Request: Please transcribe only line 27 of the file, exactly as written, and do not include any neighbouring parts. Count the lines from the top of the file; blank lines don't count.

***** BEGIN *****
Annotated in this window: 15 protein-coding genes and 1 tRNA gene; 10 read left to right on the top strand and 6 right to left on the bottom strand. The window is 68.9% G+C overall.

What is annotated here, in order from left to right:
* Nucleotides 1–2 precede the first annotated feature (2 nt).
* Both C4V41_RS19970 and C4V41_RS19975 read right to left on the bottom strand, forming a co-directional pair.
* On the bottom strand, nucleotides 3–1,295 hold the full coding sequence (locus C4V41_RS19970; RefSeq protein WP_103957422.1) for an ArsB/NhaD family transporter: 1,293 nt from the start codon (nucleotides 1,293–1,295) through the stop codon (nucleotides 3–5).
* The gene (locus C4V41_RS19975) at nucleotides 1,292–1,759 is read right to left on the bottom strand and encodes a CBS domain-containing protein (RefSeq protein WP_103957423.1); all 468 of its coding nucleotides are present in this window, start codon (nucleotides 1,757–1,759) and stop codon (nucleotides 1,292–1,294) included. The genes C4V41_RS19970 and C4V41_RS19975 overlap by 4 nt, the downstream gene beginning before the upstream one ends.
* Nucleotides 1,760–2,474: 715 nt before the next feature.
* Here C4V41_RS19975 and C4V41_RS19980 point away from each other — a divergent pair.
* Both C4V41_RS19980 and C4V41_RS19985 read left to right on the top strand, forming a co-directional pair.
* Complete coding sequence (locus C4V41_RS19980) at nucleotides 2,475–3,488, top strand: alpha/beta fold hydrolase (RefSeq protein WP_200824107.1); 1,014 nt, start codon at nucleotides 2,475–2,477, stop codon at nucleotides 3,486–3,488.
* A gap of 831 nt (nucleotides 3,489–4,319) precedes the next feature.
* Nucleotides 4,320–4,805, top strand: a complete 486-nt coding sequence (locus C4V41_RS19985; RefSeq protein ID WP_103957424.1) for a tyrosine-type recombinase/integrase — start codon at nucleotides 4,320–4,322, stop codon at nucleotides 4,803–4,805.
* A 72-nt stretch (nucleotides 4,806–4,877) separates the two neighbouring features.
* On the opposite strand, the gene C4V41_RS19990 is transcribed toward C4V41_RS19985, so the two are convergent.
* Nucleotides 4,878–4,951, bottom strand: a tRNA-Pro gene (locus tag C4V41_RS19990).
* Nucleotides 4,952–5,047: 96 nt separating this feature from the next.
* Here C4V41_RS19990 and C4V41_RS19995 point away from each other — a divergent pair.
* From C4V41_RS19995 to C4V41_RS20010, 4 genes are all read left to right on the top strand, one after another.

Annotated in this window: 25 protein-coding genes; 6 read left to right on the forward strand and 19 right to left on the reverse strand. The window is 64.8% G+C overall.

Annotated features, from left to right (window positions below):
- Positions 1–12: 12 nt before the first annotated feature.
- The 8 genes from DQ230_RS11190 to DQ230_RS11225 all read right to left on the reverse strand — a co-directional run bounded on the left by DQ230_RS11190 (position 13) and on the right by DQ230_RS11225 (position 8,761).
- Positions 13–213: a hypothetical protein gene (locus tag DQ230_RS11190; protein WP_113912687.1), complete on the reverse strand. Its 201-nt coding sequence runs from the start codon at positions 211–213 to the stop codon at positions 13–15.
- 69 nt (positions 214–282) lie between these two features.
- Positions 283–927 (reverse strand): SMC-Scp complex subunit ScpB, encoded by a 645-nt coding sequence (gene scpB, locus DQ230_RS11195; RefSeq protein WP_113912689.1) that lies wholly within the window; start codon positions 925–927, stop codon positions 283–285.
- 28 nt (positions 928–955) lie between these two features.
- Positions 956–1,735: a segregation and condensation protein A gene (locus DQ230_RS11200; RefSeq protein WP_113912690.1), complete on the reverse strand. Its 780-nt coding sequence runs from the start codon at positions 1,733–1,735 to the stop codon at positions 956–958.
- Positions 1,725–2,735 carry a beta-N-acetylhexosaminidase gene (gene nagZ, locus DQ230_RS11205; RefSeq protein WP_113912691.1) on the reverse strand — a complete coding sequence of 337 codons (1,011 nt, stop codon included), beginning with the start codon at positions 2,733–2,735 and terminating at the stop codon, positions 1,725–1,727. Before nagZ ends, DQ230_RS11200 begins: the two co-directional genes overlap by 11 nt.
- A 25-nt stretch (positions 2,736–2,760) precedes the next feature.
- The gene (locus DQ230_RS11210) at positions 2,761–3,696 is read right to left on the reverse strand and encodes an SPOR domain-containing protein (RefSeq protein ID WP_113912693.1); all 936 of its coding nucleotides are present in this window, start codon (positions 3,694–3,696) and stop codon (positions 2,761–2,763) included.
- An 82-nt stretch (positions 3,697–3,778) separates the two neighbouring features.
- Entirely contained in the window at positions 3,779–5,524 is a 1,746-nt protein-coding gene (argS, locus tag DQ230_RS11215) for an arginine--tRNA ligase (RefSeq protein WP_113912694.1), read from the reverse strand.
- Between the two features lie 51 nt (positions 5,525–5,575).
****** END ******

- Positions 956–1,735: a segregation and condensation protein A gene (locus DQ230_RS11200; RefSeq protein WP_113912690.1), complete on the reverse strand. Its 780-nt coding sequence runs from the start codon at positions 1,733–1,735 to the stop codon at positions 956–958.